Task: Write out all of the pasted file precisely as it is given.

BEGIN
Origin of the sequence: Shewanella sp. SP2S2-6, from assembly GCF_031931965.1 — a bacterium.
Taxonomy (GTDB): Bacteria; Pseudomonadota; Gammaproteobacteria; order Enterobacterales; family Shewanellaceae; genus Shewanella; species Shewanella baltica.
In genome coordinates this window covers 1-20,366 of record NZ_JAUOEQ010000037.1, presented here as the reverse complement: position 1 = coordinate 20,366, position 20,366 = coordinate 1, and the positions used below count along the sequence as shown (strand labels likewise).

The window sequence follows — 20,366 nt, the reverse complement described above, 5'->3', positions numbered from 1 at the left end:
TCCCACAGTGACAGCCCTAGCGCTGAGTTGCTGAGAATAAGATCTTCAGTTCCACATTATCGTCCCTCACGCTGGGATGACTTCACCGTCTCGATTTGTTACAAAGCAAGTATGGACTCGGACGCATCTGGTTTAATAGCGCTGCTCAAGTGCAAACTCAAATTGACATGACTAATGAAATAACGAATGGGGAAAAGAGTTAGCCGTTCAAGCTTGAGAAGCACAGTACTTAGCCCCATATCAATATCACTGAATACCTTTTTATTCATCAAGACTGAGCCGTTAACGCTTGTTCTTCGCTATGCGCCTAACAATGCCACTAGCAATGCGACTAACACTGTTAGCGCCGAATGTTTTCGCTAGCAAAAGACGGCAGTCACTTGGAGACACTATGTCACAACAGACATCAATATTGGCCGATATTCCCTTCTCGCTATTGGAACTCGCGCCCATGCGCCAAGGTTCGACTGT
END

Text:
Origin of the sequence: Shewanella sp. SP2S2-6, from assembly GCF_031931965.1 — a bacterium.
Taxonomy (GTDB): Bacteria; Pseudomonadota; Gammaproteobacteria; order Enterobacterales; family Shewanellaceae; genus Shewanella; species Shewanella baltica.
In genome coordinates this window covers 1-20,366 of record NZ_JAUOEQ010000037.1, presented here as the reverse complement: position 1 = coordinate 20,366, position 20,366 = coordinate 1, and the positions used below count along the sequence as shown (strand labels likewise).

The window sequence follows — 20,366 nt, the reverse complement described above, 5'->3', positions numbered from 1 at the left end:
TCCCACAGTGACAGCCCTAGCGCTGAGTTGCTGAGAATAAGATCTTCAGTTCCACATTATCGTCCCTCACGCTGGGATGACTTCACCGTCTCGATTTGTTACAAAGCAAGTATGGACTCGGACGCATCTGGTTTAATAGCGCTGCTCAAGTGCAAACTCAAATTGACATGACTAATGAAATAACGAATGGGGAAAAGAGTTAGCCGTTCAAGCTTGAGAAGCACAGTACTTAGCCCCATATCAATATCACTGAATACCTTTTTATTCATCAAGACTGAGCCGTTAACGCTTGTTCTTCGCTATGCGCCTAACAATGCCACTAGCAATGCGACTAACACTGTTAGCGCCGAATGTTTTCGCTAGCAAAAGACGGCAGTCACTTGGAGACACTATGTCACAACAGACATCAATATTGGCCGATATTCCCTTCTCGCTATTGGAACTCGCGCCCATGCGCCAAGGTTCGACTGT